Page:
Monday, October 31, 2016


[As noted yesterday, I was challenged to write a story for Halloween in 1,000 words or less.
Here you go. --Fred]


By Frederick Key

Dr. Awler picked up the phone to call Dr. Jacoby, a fellow ENT, then put it down again.

He would not make that call, although he wanted to desperately.

Awler was shaken. Three terrible things had occurred on one pleasant afternoon. Each was worse than the last.

Talking to the police about the dead woman was the least of the terrible things.


She was a normal young woman, seeming to be in good health, although signs of exhaustion were obvious—pallid complexion, tired eyes. Her clothes looked loose on her. She was slumped forward on the table, her arms wrapped around her like she was in an invisible straitjacket. First glance showed an attractive redhead; second, a very fatigued and possibly ill young lady.

Awler pulled himself up and glanced at the clipboard. Kathleen Smyth, 27, new patient. Hearing things.

“Hello, Kathleen,” he said, “I’m Dr. Carl. How are you today?”

Her weary and gray face was a stark contrast to the blue and sunny sky outside the window next to her. “Can you help me, doctor?” she said in a weak, hoarse voice.

“I’d like to try,” said Awler. He’d had patients in the past with undiagnosed problems like thyroid or autoimmune diseases that caused their hearing problems; he looked for signs of such illnesses in her face, considering tests that might be helpful. He’d also had patients who suffered auditory hallucinations---awful cases. Either situation could account for her exhaustion. “My nurse says you’re hearing things.”

“Yes,” Kathleen, her voice even weaker. “A constant sound. For months. It’s crushing me.”

“All right,” he said. “I see you answered some questions here and had some quick tests. Shall we have a look at the ear?”

“Could you—can you hear what I’m hearing?”

The question caused Awler to hesitate for a second. Then he said, “It’s unlikely. Most of the time people who come to me because they hear things have tinnitus, and that’s nearly always what is known as subjective tinnitus. That’s often caused by hearing loss, nerve damage, and other unfortunately common problems. The sound is not actually audible to anyone else. Now, in very few cases there is what is known as objective tinnitus, in which case the sound is caused by vascular problems or the like, sometimes pulsing in rhythm with the heart. Those cause an actual sound that can be perceived by others with a stethoscope. But as I say, that’s pretty unusual.”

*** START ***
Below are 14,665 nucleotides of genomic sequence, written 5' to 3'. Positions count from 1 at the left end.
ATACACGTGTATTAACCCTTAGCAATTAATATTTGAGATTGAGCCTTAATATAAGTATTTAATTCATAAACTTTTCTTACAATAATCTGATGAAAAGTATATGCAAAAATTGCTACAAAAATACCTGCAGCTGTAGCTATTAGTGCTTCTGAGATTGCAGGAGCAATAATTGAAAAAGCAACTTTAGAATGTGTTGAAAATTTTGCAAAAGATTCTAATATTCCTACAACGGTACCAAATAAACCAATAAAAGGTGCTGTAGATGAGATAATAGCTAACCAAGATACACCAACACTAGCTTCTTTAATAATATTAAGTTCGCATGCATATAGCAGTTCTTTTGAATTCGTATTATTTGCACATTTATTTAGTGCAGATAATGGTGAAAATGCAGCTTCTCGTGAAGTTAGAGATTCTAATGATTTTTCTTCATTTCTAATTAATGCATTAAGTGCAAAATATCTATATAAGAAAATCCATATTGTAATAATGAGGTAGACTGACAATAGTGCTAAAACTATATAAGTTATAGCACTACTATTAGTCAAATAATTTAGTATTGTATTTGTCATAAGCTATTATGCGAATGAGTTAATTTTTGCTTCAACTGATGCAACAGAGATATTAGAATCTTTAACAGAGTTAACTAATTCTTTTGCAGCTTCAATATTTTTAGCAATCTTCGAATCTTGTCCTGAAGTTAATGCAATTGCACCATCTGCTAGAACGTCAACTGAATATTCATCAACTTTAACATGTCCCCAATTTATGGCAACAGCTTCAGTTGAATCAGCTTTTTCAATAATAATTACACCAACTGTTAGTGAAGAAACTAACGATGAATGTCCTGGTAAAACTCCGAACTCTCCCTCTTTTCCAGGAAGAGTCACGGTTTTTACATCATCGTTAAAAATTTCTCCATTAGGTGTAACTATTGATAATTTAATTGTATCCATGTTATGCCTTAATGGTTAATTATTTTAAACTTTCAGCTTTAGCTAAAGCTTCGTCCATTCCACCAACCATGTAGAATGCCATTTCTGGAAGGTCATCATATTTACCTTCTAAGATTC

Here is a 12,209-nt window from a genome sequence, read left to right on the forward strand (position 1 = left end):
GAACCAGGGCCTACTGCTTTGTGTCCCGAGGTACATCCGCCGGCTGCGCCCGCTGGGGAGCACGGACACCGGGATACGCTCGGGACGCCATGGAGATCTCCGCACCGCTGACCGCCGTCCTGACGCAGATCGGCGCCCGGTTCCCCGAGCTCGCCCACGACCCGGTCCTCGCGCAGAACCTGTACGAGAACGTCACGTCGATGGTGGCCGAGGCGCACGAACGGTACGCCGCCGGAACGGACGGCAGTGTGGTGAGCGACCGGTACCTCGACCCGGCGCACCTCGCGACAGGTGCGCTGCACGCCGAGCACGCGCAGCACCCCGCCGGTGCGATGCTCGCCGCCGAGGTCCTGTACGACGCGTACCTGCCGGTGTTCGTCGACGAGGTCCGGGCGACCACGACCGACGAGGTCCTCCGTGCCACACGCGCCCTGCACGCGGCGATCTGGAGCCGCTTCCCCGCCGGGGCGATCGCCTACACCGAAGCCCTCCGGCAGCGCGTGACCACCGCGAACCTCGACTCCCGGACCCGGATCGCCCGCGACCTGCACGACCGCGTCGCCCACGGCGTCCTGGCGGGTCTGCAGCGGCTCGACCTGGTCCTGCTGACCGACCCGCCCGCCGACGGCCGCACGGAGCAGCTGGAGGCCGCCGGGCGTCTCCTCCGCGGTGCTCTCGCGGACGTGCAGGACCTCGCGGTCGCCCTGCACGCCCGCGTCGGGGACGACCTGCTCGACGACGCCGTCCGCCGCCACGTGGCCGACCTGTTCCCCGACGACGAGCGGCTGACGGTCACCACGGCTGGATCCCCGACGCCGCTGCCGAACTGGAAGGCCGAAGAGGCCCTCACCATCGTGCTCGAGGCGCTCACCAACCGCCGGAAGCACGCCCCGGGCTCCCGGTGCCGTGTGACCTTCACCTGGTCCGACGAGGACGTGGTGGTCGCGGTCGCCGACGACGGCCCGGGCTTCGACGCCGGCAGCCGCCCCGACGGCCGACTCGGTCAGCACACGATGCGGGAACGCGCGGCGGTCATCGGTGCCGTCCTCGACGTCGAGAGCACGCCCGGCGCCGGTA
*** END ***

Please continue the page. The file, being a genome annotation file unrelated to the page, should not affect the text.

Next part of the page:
“Could you try?”

“Well, Kathleen, I expect that we’ll find out exactly what the problem is as we go.”

“Please,” she said. “Use your stethoscope on this ear and tell me if you can hear anything.”

Awler disliked humoring patients who might be delusional. Nothing you could tell them was really helpful or appropriate. But she looked so miserable, too weak to be a danger to anyone. He put on the stethoscope held it up to her left ear.

And was struck by the second-worst thing that would happen to him that day.


Awler, trembling in the hall outside the examination room, tried to think of someone he could call. His nurse was busy with the next patient. No, he needed another doctor. There was one downstairs, that DO; or should he bring in an audiologist? Sweat ran down past his eye, and his breath came in short gasps.

He’d heard what he’d heard. He didn't say it, but she’d seen it on his face. He got the otoscope and, shaking, looked in her ear to see if there was some small bit of technology causing the sound, some grain-size receiver, but there was nothing. Now what was he supposed to do?

You’re next, Kathy. 

That was the whisper coming from her ear. Over and over.

You’re next, Kathy. You’re next, Kathy. You’re next, Kathy.

He excused himself from the room, stammering, so he could pull himself together.

An X-ray. That was it. There had to be something in that young woman’s head that was causing that sound. Some tiny speaker of some minuscule design. He would get her X-rayed and they would find it. Someone was trying to make this girl crazy. They’d find the device and they’d find out who put it there.

He opened the door, which glided open easily. A waft of air greeted him. Then the sound of horns on the street below. “Kathleen, what I’d—”

The window was open.

The girl was gone.


Awler sat in his condo, thinking. He’d tried to tell the police. He’d asked to speak to the medical examiner. He said something was wrong with the girl. She was hearing things. They nodded, of course, a crazy woman taking a header out a four-story window, sad, happened a lot.

No, he wanted to say. She wasn’t crazy. I heard it too.

But he couldn’t bring himself to do it.

They would not let him near her. She was beyond the help of a doctor, they said, but when the ambulance arrived they acted like she might be saved. She couldn’t be. He knew that from twenty feet away, but he wanted to get close to her. To listen to her ear again. But they kept him away. Maybe thought he'd thrown her out the window.

He asked again, please have the examiner call him. He knew they would do an autopsy for a suicide. But whatever was there, in her ear, in her skull, was so tiny, it would easily be missed. They had to know what to look for. He gave his card to the detective, wrote his personal cell number on the back.

They nodded again, sad, told him it wasn’t his fault, he wasn’t a shrink.

Awler sighed. He finished his drink. How could he sleep now?

He sat back in his chair, exhausted. Switched off the lamp.

Then he heard it.

You’re next, Carl. You’re next, Carl. You’re next, Carl…

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